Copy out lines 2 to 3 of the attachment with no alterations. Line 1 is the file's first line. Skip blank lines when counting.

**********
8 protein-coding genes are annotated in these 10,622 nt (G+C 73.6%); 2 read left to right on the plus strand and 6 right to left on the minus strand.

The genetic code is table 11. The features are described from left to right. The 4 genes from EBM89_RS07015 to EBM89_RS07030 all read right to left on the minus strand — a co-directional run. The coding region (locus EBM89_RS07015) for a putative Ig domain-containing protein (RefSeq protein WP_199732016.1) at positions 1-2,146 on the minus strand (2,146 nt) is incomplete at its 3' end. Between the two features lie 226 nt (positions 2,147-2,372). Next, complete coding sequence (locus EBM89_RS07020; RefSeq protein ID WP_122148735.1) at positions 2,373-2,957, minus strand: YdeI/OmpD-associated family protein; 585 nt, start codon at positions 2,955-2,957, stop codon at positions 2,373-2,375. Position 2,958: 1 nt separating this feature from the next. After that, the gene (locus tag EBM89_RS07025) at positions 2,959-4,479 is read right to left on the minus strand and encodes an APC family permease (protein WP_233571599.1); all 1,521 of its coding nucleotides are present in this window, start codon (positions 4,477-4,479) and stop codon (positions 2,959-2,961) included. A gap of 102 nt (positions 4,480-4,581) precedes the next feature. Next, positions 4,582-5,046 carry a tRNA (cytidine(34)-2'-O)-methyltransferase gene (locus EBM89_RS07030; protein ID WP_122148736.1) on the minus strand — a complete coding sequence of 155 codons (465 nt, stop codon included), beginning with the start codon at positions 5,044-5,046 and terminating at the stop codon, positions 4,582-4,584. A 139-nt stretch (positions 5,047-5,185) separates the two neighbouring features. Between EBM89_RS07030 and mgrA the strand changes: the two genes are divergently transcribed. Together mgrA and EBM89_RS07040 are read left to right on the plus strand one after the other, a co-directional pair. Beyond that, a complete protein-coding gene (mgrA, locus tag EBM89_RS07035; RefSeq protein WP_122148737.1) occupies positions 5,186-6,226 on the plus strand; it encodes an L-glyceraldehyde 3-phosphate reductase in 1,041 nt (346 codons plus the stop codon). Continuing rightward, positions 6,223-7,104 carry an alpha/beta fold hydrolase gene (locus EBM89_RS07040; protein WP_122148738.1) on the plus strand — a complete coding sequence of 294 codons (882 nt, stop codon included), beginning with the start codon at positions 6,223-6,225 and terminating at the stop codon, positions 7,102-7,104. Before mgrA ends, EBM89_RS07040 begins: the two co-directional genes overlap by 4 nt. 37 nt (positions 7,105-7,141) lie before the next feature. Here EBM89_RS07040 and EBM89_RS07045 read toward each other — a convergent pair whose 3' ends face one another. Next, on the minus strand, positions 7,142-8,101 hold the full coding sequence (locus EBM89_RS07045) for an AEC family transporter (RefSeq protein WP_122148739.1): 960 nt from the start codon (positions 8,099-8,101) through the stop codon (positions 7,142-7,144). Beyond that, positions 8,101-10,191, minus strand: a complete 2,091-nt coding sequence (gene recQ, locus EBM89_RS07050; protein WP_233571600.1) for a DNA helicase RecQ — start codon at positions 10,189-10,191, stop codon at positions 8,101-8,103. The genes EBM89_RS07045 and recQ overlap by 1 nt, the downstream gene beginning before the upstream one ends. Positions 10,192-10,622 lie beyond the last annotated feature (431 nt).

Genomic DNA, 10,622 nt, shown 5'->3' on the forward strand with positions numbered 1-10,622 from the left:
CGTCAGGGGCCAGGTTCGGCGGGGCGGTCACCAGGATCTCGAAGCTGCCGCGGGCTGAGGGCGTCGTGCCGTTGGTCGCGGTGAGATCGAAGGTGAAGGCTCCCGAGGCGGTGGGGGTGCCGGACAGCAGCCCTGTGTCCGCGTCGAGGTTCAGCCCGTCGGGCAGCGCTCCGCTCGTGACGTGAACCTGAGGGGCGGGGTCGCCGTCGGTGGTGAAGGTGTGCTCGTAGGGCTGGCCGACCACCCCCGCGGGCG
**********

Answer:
The genetic code is table 11. The features are described from left to right. The 4 genes from EBM89_RS07015 to EBM89_RS07030 all read right to left on the minus strand — a co-directional run. The coding region (locus EBM89_RS07015) for a putative Ig domain-containing protein (RefSeq protein WP_199732016.1) at positions 1-2,146 on the minus strand (2,146 nt) is incomplete at its 3' end. Between the two features lie 226 nt (positions 2,147-2,372). Next, complete coding sequence (locus EBM89_RS07020; RefSeq protein ID WP_122148735.1) at positions 2,373-2,957, minus strand: YdeI/OmpD-associated family protein; 585 nt, start codon at positions 2,955-2,957, stop codon at positions 2,373-2,375. Position 2,958: 1 nt separating this feature from the next. After that, the gene (locus tag EBM89_RS07025) at positions 2,959-4,479 is read right to left on the minus strand and encodes an APC family permease (protein WP_233571599.1); all 1,521 of its coding nucleotides are present in this window, start codon (positions 4,477-4,479) and stop codon (positions 2,959-2,961) included. A gap of 102 nt (positions 4,480-4,581) precedes the next feature. Next, positions 4,582-5,046 carry a tRNA (cytidine(34)-2'-O)-methyltransferase gene (locus EBM89_RS07030; protein ID WP_122148736.1) on the minus strand — a complete coding sequence of 155 codons (465 nt, stop codon included), beginning with the start codon at positions 5,044-5,046 and terminating at the stop codon, positions 4,582-4,584. A 139-nt stretch (positions 5,047-5,185) separates the two neighbouring features. Between EBM89_RS07030 and mgrA the strand changes: the two genes are divergently transcribed. Together mgrA and EBM89_RS07040 are read left to right on the plus strand one after the other, a co-directional pair. Beyond that, a complete protein-coding gene (mgrA, locus tag EBM89_RS07035; RefSeq protein WP_122148737.1) occupies positions 5,186-6,226 on the plus strand; it encodes an L-glyceraldehyde 3-phosphate reductase in 1,041 nt (346 codons plus the stop codon). Continuing rightward, positions 6,223-7,104 carry an alpha/beta fold hydrolase gene (locus EBM89_RS07040; protein WP_122148738.1) on the plus strand — a complete coding sequence of 294 codons (882 nt, stop codon included), beginning with the start codon at positions 6,223-6,225 and terminating at the stop codon, positions 7,102-7,104. Before mgrA ends, EBM89_RS07040 begins: the two co-directional genes overlap by 4 nt. 37 nt (positions 7,105-7,141) lie before the next feature. Here EBM89_RS07040 and EBM89_RS07045 read toward each other — a convergent pair whose 3' ends face one another. Next, on the minus strand, positions 7,142-8,101 hold the full coding sequence (locus EBM89_RS07045) for an AEC family transporter (RefSeq protein WP_122148739.1): 960 nt from the start codon (positions 8,099-8,101) through the stop codon (positions 7,142-7,144). Beyond that, positions 8,101-10,191, minus strand: a complete 2,091-nt coding sequence (gene recQ, locus EBM89_RS07050; protein WP_233571600.1) for a DNA helicase RecQ — start codon at positions 10,189-10,191, stop codon at positions 8,101-8,103. The genes EBM89_RS07045 and recQ overlap by 1 nt, the downstream gene beginning before the upstream one ends. Positions 10,192-10,622 lie beyond the last annotated feature (431 nt).

Genomic DNA, 10,622 nt, shown 5'->3' on the forward strand with positions numbered 1-10,622 from the left: